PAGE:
Even when you're a few years into the whole adulthood gig, it's smart to keep learning new things about the people and world around you. After all, part of growing up involves taking charge of your own education. For many people, books are the best way to cover a wide range of topics in an immersive, spellbinding way. If this sounds good, then these incredible books every woman should read as an adult will appeal to you.
The new perspectives and insights you'll get from these books are mind-blowing. For instance, reading about how women in the early 20th century suffered for their employment will give you a different view of your own job. (Chances are, it does not involve playing with radium.) In addition, modern people from different backgrounds and cultures look at the world in ways that you might have imagined. How does a successful businesswoman think about personal finance, and what can you learn from her insight? What's it like to grow up in Harlem with Dominican parents... and what does home mean for you? These women will inspire you to take charge of life, be brave, and even embrace the power of negative thinking. With their insight, adulthood doesn't have to suck so bad after all.
1. 'Bird Of Paradise' by Raquel Cepeda
2. 'Wild' by Cheryl Strayed
Faced with her mother's death and the demise of a marriage, one young woman decided to cope with her grief in an unusual way: by going on a serious solo hike. Wild by Cheryl Strayed chronicles the author's thousand-mile trek along the Pacific Crest Trail. Her triumphs and challenges along the way will inspire you.
3. 'The Immortal Life Of Henrietta Lacks' by Rebecca Skloot
Even if you've seen the movie, this spellbinding book deserves a read. The Immortal Life Of Henrietta Lacks by Rebecca Skloot tells the story of a black tobacco farmer, her body's cells, and how they helped make the polio vaccine. This story raises serious questions about race, science, and healthcare in the modern world.
4. 'Fun Home' by Alison Bechdel
5. 'Smart Women Love Money' by Alice Finn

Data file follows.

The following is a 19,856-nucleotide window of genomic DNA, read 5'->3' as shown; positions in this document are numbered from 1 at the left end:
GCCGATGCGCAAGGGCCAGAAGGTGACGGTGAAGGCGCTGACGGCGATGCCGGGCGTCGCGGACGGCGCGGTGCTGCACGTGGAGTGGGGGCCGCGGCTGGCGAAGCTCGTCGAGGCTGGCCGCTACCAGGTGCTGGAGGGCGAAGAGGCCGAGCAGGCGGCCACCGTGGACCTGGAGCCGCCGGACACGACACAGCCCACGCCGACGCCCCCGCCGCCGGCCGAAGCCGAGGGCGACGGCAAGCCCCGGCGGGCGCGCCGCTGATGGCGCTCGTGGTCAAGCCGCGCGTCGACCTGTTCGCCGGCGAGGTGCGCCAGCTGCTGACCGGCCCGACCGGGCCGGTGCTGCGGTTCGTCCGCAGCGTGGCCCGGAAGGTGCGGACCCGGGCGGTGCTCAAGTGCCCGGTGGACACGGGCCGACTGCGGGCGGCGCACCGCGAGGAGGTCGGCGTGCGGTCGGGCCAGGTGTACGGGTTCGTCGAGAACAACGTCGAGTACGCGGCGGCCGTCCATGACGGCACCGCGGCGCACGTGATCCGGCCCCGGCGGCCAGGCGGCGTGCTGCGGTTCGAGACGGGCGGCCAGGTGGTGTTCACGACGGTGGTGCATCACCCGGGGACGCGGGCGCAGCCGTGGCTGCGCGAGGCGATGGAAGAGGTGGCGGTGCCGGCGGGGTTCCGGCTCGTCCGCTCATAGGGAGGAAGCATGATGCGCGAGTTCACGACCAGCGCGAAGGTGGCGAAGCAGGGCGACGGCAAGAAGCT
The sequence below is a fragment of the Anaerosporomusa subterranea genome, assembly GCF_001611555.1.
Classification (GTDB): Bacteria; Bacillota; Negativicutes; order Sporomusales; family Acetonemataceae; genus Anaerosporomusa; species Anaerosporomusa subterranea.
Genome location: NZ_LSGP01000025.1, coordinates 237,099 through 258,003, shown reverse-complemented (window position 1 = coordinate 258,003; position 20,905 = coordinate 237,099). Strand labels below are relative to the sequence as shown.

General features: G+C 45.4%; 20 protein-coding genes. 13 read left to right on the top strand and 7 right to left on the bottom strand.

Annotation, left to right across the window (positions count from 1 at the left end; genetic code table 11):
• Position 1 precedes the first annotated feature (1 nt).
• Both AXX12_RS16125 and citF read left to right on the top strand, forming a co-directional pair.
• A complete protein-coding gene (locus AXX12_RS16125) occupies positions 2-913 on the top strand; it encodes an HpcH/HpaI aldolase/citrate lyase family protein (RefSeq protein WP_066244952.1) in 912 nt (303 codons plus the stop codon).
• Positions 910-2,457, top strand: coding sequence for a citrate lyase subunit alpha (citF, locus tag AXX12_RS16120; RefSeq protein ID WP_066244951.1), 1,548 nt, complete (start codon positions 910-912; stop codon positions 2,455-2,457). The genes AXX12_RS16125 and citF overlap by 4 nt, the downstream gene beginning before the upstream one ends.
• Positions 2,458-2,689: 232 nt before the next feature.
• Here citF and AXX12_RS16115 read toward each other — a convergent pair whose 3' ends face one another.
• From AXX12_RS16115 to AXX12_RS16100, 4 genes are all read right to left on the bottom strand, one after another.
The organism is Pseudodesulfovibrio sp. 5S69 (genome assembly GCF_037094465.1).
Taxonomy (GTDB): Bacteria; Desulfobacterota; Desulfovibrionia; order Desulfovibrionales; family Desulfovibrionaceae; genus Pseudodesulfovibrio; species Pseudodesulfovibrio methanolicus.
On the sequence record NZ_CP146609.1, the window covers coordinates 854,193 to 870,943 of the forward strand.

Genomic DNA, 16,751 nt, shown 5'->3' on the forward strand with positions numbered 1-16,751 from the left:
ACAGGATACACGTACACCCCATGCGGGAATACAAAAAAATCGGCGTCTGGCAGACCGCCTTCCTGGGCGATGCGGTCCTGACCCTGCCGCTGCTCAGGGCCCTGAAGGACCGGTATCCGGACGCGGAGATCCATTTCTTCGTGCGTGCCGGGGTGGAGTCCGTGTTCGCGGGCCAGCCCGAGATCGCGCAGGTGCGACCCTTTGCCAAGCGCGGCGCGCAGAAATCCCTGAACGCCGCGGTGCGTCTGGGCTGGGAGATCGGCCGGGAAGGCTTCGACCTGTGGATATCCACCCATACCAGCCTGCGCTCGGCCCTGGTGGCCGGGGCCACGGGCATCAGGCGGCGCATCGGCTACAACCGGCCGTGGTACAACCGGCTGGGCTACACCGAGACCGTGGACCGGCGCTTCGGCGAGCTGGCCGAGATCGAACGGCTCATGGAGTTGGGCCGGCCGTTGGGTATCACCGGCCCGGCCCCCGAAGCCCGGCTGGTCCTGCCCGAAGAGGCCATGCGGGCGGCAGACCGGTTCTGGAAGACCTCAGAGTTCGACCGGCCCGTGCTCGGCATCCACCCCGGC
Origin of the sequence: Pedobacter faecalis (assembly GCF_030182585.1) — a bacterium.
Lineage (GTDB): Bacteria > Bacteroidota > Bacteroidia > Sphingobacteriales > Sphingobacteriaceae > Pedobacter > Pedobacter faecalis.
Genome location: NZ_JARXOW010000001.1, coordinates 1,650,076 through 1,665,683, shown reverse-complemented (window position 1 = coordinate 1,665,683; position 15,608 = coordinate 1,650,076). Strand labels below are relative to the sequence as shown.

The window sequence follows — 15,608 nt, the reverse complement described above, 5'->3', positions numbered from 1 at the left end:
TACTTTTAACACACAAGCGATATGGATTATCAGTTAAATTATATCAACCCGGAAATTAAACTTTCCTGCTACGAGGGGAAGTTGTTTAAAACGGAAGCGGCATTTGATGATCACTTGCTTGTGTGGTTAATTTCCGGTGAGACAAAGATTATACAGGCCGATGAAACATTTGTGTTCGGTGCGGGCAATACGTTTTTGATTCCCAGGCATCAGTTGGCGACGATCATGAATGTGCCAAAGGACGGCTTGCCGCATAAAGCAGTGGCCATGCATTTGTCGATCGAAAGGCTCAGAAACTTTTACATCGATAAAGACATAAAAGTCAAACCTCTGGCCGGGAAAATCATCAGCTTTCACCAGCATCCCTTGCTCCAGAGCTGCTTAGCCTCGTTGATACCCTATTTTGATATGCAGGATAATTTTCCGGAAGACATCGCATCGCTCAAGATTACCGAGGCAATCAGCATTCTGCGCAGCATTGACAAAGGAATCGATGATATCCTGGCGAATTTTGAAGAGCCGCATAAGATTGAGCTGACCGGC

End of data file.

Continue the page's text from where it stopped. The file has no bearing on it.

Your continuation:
6. 'the princess saves herself in this one' by Amanda Lovelace
7. 'Lean In' by Sheryl Sandberg
So much has been said on the topic of women in the workplace, but this book provides simple, commonsense advice for getting ahead in your own career. Lean In by Sheryl Sandberg uses anecdotes and research alike to explain the steps women can take to achieve success on the job. It's a helpful take on the topic from a woman who served as COO of Facebook.
8. 'Get Your Sh*t Together' by Sarah Knight
9. 'The Misadventures Of Awkward Black Girl' by Issa Rae
What's it like to live outside the realm of coolness? Brilliant and self-deprecating, Issa Rae's The Misadventures Of Awkward Black Girl is a hilarious memoir about life as an introvert in today's self-promoting world. Brilliant and self-deprecating, this read covers topics such as PDA, food, and cybersex.
10. Women In Sports by Rachel Ignotofsky
11. 'The God Of Small Things' by Arundhati Roy
Brilliant and complex, this novel examines personal and political drama in equal turns. The God of Small Things by Arundhati Roy follows an Indian family and the twist of fate that changed their lives forever. The lush language draws you in to the story, and you'll want to revisit this novel time and again.
12. 'Adulting' by Kelly Williams Brown
13. 'The Handmaid's Tale' by Margaret Atwood
Even if you're already into the TV series, give the book a read. Margaret Atwood's The Handmaid's Tale predicts a future in which America retreats into a bizarre version of Puritanism, where women are tightly controlled and managed. It's dystopian fiction with a wry, feminist slant.
14. 'The Joy Luck Club' by Amy Tan
This book examines the connection between mothers and daughters with sensitivity and tenderness. The Joy Luck Club by Amy Tan follows the stories of four Chinese women who are immigrants in San Francisco. Moving and heartfelt, this modern classic will make you think about family ties in a new way.
15. 'Milk and Honey' by Rupi Kaur
16. 'Broke Millennial' by Erin Lowry
17. 'White Teeth' by Zadie Smith
18. 'Beautiful Bodies' by Kimberly Rae Miller
Trying to get the perfect body is an impossible task, but so many people spend their lives attempting to do just that. Part memoir, part social commentary, Beautiful Bodies by Kimberly Rae Miller examines the ways perfect bodies have been defined through history, as well as the lengths to which modern people will go to attain that ideal form. Spoiler: perfect bodies don't exist in reality.
19. 'The Radium Girls' by Kate Moore
In early 20th century America, radium was treated like a wonder drug, and many women found themselves employed in radium factories. The devastating effects of this element, and its outcomes for the "shining girls," are chronicled in The Radium Girls by Kate Moore. It's a fascinating and heartbreaking study of the intersection between worker's rights and corporate gains.
20. 'soft thorns' by Bridgett Devoue
21. 'In The Company Of Women' by Grace Bonney
22. 'Hidden Figures' by Margot Lee Shetterly
Imagine all of the calculations needed to send the first person into space. Who did all that work? As Margot Lee Shetterly's Hidden Figures demonstrates, some of the brightest "human computers" at NASA during this time were a group of black female mathematicians. This book chronicles their long careers in the space race era.